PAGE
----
Specialist interim provider/headrenter: There is no ‘up-front’ fee or ‘retainer’, nor any ‘cancellation’ fees. All fees are paid as ‘rental’ during the period of the assignment, usually as a simple mark-up on top of the interim manager’s daily rate. Only the days worked are charged for. If the interim is not appointed there is no fee levied. It’s transparent what a client is paying for.
Recruitment agency/headhunter: They are used to picking corporate candidates still on a permanent career trail with three to five years potential in mind who will initially be stretched by the demands of the job.
Specialist interim provider/headrenter: They are used to picking over-qualified candidates for a six to twelve month assignment who can manage the situation straight away.
Pool of likely candidates
Recruitment agency/headhunter: Can pick from a cast of thousands – both those in work and those out of work.
Specialist interim provider/headrenter: Picks from a few hundred specialists who are not in permanent work and do not want permanent work. Their motivation and focus on the situation at hand differentiates them from a permanent candidate.
Recruitment agency/headhunter: They usually start the search after the briefing with the client and often use researchers to find potential candidates, often from scratch.
Specialist interim provider/headrenter: They are engaged in an ongoing interviewing and assessment process to maintain a pool of pre-interviewed, pre-selected candidates. This ensures that interim managers can be up and operational within days if needed.
Background of the providers
Recruitment agency/headhunter: Usually professional recruiters, experts in advising clients on competency profiling, organisation development and succession planning.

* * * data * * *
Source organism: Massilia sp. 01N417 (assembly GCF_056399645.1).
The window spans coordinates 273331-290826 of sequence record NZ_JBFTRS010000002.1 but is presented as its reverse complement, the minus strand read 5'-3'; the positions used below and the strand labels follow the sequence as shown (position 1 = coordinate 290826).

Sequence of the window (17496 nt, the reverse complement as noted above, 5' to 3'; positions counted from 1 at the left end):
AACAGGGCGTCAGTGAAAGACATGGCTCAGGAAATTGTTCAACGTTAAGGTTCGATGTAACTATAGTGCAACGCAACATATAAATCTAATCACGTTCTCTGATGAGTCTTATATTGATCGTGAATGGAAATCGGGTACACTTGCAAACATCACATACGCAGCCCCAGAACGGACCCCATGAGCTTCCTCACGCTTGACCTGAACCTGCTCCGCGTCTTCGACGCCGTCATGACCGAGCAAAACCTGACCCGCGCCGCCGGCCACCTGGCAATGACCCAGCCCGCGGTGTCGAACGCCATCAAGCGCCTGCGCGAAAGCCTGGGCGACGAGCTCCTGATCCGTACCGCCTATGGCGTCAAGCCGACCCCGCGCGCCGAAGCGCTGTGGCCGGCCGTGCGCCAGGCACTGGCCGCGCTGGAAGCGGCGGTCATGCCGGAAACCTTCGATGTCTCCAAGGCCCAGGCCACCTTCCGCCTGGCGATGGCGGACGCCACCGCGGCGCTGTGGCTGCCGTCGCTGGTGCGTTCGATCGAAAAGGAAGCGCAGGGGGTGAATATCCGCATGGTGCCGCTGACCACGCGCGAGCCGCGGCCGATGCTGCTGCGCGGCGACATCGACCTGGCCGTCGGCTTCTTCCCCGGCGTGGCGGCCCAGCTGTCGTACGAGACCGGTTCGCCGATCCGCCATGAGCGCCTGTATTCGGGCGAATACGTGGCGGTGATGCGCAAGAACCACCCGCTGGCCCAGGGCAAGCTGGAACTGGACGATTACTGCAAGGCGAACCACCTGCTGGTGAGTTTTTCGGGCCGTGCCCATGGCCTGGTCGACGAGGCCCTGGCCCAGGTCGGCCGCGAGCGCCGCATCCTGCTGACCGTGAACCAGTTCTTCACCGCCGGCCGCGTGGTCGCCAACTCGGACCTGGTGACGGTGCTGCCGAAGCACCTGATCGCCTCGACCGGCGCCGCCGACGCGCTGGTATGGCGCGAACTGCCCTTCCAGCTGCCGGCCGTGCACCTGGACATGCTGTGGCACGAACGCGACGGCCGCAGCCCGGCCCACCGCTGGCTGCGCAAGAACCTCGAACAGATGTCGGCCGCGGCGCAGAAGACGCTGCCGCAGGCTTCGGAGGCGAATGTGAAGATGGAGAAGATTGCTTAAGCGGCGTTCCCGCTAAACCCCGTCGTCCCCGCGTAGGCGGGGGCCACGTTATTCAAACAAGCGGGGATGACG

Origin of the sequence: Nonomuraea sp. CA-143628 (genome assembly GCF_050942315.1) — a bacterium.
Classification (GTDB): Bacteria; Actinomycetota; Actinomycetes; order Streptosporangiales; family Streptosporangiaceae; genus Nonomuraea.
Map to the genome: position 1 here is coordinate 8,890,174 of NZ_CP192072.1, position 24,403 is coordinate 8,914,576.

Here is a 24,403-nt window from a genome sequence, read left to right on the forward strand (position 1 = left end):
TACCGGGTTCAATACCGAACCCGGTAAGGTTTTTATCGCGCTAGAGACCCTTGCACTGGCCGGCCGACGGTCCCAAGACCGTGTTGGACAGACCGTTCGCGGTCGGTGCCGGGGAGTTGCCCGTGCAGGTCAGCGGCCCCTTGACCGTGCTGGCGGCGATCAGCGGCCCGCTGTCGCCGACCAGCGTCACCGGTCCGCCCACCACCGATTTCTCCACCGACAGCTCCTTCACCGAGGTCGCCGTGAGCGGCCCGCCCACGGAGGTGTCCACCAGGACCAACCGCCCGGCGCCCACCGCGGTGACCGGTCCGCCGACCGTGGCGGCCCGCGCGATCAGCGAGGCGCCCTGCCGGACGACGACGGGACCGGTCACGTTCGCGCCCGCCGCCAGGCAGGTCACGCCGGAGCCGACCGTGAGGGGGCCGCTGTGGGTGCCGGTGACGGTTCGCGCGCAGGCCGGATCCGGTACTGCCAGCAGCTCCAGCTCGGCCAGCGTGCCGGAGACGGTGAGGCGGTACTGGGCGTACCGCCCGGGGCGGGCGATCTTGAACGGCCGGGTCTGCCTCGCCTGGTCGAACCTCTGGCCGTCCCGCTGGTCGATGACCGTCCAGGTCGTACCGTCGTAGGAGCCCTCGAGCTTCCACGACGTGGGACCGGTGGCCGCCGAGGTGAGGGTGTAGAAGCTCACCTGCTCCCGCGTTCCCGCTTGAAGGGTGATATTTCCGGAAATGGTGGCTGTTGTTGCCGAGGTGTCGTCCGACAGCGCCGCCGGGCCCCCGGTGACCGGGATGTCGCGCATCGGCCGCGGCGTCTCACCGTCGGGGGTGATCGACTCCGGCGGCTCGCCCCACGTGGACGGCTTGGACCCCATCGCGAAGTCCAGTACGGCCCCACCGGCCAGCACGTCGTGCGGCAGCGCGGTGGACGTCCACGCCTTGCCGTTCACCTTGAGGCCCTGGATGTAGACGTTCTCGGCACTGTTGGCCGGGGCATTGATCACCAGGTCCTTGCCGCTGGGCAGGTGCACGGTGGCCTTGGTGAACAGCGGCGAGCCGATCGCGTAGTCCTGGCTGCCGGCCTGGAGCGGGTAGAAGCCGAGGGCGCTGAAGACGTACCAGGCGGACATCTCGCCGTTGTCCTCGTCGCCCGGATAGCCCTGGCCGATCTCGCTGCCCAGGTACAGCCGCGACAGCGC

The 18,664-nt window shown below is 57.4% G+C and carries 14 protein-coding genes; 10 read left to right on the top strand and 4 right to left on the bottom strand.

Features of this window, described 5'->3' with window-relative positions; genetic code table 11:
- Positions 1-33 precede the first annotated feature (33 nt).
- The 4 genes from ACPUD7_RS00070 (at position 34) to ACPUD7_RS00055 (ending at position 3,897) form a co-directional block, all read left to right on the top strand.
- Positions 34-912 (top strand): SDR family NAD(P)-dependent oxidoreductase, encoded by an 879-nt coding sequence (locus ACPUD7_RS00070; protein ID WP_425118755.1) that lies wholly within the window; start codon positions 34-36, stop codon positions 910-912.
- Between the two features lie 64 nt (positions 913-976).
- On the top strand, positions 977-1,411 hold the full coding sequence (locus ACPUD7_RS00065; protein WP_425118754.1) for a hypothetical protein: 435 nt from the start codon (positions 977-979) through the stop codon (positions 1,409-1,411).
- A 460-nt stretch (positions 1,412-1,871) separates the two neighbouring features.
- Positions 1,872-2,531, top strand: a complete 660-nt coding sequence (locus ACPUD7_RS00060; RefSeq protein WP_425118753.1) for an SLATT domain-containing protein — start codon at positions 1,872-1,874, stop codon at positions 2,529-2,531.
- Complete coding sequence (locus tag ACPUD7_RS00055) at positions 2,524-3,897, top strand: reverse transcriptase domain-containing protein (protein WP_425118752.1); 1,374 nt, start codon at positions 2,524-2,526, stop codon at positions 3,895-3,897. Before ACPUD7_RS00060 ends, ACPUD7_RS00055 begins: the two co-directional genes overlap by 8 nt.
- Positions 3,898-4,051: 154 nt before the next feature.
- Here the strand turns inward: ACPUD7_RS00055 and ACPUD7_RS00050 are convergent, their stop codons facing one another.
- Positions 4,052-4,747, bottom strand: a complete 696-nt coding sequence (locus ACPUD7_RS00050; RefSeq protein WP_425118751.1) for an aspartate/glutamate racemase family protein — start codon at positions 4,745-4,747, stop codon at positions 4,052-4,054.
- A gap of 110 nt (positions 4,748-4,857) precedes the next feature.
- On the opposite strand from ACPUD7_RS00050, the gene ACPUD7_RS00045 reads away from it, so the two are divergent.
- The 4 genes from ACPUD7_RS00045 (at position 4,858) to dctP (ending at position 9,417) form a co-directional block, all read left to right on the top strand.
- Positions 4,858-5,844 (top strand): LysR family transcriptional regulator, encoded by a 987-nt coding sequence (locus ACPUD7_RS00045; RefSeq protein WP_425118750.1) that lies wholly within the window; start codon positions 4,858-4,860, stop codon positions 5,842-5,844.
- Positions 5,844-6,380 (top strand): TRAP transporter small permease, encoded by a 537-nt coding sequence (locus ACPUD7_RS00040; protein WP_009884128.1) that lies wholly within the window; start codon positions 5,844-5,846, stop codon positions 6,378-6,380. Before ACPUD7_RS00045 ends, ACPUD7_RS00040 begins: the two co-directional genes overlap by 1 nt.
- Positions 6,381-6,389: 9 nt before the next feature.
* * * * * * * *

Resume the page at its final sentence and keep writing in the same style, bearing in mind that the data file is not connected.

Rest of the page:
Specialist interim provider/headrenter: Often from a business background, with a knowledge of the demands on CEO’s. They are specialists in hand-picking interim executives who are proven in the management of change, transition and crisis from an immediate start.
The client/candidate meeting
Recruitment agency/headhunter: Seen as an employer/employee ‘interview’.
Specialist interim provider/headrenter: Seen as a business meeting to discuss a business situation or assignment and agree a solution – it’s not a job interview.
Attitude to immediately available candidates seeking permanent jobs
Recruitment agency/headhunter: Not screened out – in fact, ‘try before you buy’ is often encouraged as an extra revenue stream for recruitment companies. Offering these so-called ‘interims’ is a lucrative spin-off from the research lists they have generated from previous mandates. However, the pool of candidates is restricted to those who are out of work and not necessarily those who can deliver change from day one. There is a big difference.
Specialist interim provider/headrenter: Candidates seeking permanent jobs should be screened out. Job seekers are high-risk interims – they may not complete the assignment because their motivation is to take up a permanent job, which could happen at any time.
Headhunting and Headrenting each have their place when external talent is required by companies. When choosing which route to go, clients should consider the situation they are dealing with. ‘Renting’ executives to manage change, transition or a crisis is a specialist service which has little in common with the recruitment of permanent executives.
I’ll leave the last word to one of the UK’s most experienced interim CFOs, who concludes with this thought, “If you wanted heart surgery, would you go to your GP? I suspect you might opt for the specialist.”